June 20, 2017
Perched with impeccable posture atop a balance ball seat, on display in her glass-walled fishbowl of an office, Kelly Hoffman stands out in the muted world of shared work spaces.
A self-avowed tech nerd, Hoffman’s eye-popping office contrasts sharply with the industrial look of the rest of WeWork, a coworking space at 15th and Walnut streets in Center City Philadelphia.
Think pink, first. Oh, and purple. Lots of purple. Even a touch of sky blue. Add paper banners, rows of young adult books, boxes of games.
Cover most flat surfaces with critters – imagine a breeding zoo for Hatchimals and figurines.
Hoffman, her self stands out too, her hair often sporting silvery strands of tinsel, as she works on her blog: YAYOMG!
Tween girls, ages 8 to 12, are the the sweet spot for her work, which covers “everything that encourages young girls to laugh out loud, feel empowered, express themselves, and discover who they are.”
“They are amazing, learning who they are. No one loves things as much as a 10 year-old,” explained Hoffman, who is 32-years-old – going on 12.
“I was a very weird tween. I liked Barbies and dinosaurs. I liked pink and frilly … and I was interested in science.”
By the age of 12, Hoffman was spending more time building websites than she was negotiating middle school cliques, the bane of unconventionality.
“I was made fun of all the time,” she recalled, adding the small circle of female friends she made at the age of 12 are still her closest friends 20 years later.
Which brings us back to YAYOMG! Hoffman sees her digital creation as a way for tweens to connect with their passions.
“Tween girls are some of the most passionate kids out there. When they connect to something, they cling to it with unwavering passion," Hoffman said. “They draw pictures of it, write stories about it, and tell their friends, parents, and anyone else who’ll listen every small detail.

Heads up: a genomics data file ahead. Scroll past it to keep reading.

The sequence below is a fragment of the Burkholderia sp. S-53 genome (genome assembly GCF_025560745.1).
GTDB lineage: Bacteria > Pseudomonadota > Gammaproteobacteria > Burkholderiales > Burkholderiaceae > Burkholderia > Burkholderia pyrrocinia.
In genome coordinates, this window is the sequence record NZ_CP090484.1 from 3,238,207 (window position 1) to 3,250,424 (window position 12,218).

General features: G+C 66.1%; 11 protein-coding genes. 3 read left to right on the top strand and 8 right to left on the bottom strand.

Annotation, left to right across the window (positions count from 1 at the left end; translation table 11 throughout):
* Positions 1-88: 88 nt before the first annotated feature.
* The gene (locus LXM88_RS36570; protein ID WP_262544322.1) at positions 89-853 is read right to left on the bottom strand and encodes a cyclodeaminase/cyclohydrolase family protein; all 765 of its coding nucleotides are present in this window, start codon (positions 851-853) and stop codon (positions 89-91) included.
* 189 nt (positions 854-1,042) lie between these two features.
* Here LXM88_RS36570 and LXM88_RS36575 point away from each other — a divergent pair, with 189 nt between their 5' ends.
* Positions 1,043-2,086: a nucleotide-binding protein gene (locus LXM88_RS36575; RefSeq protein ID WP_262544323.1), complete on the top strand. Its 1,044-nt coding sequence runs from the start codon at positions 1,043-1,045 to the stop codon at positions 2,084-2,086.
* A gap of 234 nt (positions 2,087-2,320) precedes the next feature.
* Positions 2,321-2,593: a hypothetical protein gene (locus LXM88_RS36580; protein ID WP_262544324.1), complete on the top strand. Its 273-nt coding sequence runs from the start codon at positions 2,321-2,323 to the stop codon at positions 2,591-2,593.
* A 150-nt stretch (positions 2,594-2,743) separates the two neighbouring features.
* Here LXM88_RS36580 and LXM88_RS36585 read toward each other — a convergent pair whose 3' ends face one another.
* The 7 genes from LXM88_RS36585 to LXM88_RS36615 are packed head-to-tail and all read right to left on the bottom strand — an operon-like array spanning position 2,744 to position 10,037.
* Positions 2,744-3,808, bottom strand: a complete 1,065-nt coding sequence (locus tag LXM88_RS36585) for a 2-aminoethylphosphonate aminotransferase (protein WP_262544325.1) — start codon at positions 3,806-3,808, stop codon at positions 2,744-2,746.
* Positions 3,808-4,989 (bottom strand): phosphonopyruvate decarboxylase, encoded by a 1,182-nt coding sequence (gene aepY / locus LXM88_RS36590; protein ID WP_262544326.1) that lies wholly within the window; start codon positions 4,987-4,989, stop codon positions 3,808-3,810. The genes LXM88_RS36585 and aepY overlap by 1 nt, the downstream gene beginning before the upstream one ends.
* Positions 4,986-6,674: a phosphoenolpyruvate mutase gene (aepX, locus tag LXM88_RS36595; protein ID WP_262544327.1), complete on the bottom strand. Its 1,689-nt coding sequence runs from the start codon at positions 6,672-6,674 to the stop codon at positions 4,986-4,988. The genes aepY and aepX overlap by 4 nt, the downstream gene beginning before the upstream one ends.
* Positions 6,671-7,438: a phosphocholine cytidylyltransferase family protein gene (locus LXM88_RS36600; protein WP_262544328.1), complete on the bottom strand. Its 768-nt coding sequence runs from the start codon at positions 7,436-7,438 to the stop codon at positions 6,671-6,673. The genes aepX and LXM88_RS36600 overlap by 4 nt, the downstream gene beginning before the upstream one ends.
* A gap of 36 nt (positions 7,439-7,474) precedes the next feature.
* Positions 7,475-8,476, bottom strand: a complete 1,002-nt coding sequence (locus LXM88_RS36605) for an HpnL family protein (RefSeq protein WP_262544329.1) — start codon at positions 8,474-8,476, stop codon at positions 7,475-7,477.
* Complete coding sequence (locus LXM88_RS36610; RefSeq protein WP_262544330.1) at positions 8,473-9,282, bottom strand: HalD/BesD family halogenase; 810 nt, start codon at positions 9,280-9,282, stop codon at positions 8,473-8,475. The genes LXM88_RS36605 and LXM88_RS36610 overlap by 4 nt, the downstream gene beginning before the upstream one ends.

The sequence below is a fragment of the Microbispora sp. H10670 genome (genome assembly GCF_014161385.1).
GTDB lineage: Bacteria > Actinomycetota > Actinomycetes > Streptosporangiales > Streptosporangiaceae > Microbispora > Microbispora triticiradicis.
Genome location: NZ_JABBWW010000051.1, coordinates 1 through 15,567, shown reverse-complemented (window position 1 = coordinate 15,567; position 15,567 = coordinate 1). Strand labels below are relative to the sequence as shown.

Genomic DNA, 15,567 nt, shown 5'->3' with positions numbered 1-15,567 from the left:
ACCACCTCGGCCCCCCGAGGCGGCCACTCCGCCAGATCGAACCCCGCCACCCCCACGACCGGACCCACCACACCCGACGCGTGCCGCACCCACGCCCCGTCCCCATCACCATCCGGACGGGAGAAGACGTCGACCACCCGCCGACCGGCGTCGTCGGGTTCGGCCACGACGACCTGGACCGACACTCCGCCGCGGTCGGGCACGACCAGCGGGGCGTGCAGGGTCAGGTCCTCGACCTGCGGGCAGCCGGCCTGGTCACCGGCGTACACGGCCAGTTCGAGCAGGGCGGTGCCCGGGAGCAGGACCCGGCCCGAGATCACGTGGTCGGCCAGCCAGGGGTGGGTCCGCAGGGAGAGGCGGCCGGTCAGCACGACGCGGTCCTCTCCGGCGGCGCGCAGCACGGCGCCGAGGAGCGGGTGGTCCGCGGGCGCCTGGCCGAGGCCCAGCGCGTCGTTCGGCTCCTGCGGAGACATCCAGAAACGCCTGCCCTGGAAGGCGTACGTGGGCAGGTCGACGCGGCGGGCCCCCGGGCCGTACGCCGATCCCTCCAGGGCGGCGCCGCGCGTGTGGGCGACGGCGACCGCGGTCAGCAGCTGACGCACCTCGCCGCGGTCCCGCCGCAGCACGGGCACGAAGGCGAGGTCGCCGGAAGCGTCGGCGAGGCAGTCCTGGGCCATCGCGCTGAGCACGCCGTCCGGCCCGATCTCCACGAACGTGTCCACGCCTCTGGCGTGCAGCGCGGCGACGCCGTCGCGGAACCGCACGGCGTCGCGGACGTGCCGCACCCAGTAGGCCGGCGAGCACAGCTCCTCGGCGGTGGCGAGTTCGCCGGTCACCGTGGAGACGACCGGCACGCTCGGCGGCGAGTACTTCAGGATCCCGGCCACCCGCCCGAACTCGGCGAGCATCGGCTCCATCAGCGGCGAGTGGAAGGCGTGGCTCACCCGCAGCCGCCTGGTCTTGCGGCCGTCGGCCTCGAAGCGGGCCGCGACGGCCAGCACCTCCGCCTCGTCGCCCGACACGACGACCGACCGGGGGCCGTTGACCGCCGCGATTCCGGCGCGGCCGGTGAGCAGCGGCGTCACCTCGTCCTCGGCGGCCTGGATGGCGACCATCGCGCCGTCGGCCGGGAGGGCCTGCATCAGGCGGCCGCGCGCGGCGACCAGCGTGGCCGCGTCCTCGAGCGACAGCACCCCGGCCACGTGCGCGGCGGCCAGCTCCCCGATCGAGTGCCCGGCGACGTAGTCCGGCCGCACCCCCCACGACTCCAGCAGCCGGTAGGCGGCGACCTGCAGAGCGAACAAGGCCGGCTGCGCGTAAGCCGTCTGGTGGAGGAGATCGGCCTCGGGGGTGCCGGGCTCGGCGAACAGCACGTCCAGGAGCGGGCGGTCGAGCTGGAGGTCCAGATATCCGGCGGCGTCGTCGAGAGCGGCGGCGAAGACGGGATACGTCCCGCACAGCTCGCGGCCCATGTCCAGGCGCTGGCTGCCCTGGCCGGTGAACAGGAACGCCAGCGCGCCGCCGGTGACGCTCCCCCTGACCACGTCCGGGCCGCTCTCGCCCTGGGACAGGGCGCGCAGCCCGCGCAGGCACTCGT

“They crave more information and more opportunities to make that thing their own and learn more about it,” she continued. “I wanted to give girls a place where they could find that next thing to love or engage with the things they already do."
She sees her business, which started as a sideline, as filling a void in an age niche not well-served online.
There are also interviews with “awesome girls,” such as ViviAnn Ye of the recent movie Baby Boss and JoJo Siwa of Nickelodeon.
In Ye’s interview with Hoffman, she told YAYOMG! she dreams of being an actress while also practicing dermatology – and curing eczema.
Those are tall orders, but then that’s part of the no-limiting-boundaries approach favored by Hoffman.
Largely self-taught, Hoffman previously spent eight working years “building and growing two tween-girl focused social networks” for tiny company later bought by a small company, meaning she got to do most everything in digital formatting.
“I learned every single important thing I know from those incredibly trying yet incredibly fruitful times,” filled with 12 to 16 hour days, Hoffman said. “I still absolutely loved the work because I was being creative and thousands of kids were enjoying the end result.”
YAYOMG! began as a way to “blow off steam.”
But the pigeonholing of her target audience as tiaras and pink exclusively made her want to do more, which meant striking out on her own.
She realized while tiaras and pink are cool, that isn’t right for every tween girl.
“What about the girls out there who are something else entirely, girls like me and girls who are different than even my own idea of what a girl should be?" she said. “Those are the girls that have always inspired me to keep going. Every girl is a unique and magical individual who should be celebrated and encouraged. Girls are dynamic. That’s why it’s important to me to cater to all types of girls."
Explained an 11-year-old site fan, Bethany: "I think YAYOMG! is an awesome place to have fun. You can do everything from winning a book to watching a movie trailer and it's all the kind of things that my friends and I like."
The site is nearing two years old “and finally starting to become what I intended for it to be. A place where girls can connect with the things they love, learn about new things they may not have heard about anywhere else, and a place that inspires them.”
“I don’t want to just be the place where you can hear about what JoJo Siwa wore to the Kids Choice Awards, I want to tell you about how she designed that outfit herself and how hard she works at just 14." Hoffman said.
“We often don’t realize that the silly things we’re passionate about when we’re younger can really shape where we end up We often lose that as we become adults, and I’m often considered “weird” I’m not all wine and yoga and kale and babies and dinner parties, like other people in their 30’s," she said. “I’ve never fit in, I’ve never been the same as everyone else, and I’ve never been ashamed of it, a message I’m hoping to share with my readers.
“It’s a infinity percent okay to be your own rainbow, your own individual you, whatever that may be." Hoffman said. "I want YAYOMG! to be the cool place you can escape to be the version of yourself you need to be, even when the world keeps telling you no.”